Properties objects to the light. There are two

Properties of satellite images

Remote sensing includes the set of sensors and
data processing procedures that are deployed to develop information concerning
different properties of the Earths’ surface (i.e. the land, atmosphere, and
oceans) which can be achieved with no direct physical contact. Information is
obtained from capturing the reflected waves from the earth surface, and its
difference as a function of wavelength, phase, location, and time. A variety of
sensors are generally deployed both passive (i.e. which depends on reflected
solar radiation or emitted radiation) and active (i.e. which generates its own
source of Electromagnetic (EM) waves).These sensors work all over the EM range
from visible to microwave wavelengths. There are different platforms on which
these sensors are attached such as earth-orbiting satellites, aircraft are by
far the most common. Normally, remote sensing images are classified according
to four different characteristics based on the type of sensors technology. The
first characteristic is the spatial resolution where the higher is the resolution
the clearer objects on earth appears in the image (the known highest resolution
is approximately few centimeters while the lowest can reach 9 kilometers). The
lower is the resolution the more area is captured. The second characteristic of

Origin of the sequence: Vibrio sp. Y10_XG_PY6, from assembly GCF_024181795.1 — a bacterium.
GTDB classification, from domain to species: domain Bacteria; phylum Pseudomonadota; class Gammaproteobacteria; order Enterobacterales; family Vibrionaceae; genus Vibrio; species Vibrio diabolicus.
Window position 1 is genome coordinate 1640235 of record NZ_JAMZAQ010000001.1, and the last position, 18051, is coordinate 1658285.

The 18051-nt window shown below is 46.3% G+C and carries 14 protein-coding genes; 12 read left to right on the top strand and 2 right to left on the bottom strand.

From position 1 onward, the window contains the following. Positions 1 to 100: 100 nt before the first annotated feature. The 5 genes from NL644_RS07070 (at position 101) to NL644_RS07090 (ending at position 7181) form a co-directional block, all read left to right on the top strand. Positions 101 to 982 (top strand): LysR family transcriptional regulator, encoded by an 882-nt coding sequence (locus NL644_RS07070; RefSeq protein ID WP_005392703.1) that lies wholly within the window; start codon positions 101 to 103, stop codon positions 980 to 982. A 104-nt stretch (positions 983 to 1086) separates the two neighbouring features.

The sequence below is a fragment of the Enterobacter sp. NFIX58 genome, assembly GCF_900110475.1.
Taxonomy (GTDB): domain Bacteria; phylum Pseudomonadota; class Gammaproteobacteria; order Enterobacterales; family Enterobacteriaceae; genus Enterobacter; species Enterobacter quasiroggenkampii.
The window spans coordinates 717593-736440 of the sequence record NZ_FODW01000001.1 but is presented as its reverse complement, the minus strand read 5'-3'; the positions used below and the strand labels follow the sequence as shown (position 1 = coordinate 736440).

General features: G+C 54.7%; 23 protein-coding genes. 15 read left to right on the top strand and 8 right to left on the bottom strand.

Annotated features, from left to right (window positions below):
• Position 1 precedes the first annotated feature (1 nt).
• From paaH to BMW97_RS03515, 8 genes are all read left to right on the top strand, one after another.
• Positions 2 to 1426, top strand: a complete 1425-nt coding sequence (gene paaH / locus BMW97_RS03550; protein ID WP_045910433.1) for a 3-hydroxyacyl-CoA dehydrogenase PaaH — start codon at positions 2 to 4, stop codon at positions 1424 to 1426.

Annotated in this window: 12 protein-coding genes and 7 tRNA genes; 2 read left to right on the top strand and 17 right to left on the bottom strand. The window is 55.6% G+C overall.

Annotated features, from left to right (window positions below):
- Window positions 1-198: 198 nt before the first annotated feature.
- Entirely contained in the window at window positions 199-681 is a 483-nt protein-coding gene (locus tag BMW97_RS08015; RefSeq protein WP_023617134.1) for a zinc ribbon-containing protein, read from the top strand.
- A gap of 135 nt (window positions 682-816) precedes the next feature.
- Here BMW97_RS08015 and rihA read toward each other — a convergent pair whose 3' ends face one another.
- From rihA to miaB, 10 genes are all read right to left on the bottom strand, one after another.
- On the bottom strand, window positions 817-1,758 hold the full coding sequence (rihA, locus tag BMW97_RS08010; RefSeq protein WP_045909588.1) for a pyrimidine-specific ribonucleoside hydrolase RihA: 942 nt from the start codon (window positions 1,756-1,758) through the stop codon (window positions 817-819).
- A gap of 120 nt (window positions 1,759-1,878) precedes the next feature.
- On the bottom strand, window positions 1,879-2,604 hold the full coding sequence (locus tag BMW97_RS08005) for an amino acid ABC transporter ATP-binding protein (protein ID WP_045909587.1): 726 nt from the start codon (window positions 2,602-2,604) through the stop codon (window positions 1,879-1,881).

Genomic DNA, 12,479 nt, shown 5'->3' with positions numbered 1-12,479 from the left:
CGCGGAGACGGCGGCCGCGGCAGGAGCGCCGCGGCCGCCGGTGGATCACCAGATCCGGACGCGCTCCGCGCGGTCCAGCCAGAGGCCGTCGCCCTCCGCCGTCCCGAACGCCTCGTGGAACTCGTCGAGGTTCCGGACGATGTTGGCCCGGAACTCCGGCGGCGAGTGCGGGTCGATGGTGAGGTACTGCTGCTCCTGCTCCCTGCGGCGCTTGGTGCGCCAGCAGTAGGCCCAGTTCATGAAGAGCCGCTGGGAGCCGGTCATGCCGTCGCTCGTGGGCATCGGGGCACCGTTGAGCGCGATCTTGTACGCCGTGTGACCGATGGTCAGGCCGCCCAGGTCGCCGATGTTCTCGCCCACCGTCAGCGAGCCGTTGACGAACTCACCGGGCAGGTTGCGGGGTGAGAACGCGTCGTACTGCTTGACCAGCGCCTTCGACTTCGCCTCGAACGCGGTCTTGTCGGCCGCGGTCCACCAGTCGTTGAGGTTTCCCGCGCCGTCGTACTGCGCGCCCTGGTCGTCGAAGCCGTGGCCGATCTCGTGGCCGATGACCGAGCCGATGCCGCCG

the remote sensing images is the spectral resolution. It describes the capacity
of the sensors to differentiate between wavelengths in the EM spectrum. The
finer the resolution more bands are recorded which means that it is possible to
obtain more details about the reaction of sensed objects to the light. There
are two technologies hyperspectral and multispectral where the first can have a
spectral resolution of 1 nm with hundreds of bands compared to rougher spectral
resolution for the multispectral that can reach 100 nm with few bands. The
third property is the temporal one which defines the period of time needed by a
satellite to revisit the same spot on earth. The less time needed to revisit a
specific area the higher is the temporal resolution. The fourth and last
characteristic is the radiometric which specifies how well the differences in
brightness in an image can be perceived. This is measured through the number of
the levels of the gray value. The maximum value related to radiometric
resolution is defined by the number of bits where eight bits representation has
256 gray values, a sixteen bits representation has 65,536 gray values. The
finer or the higher the radiometric property is the better is the recorded reflected
waves, but the volume of measured data will be larger.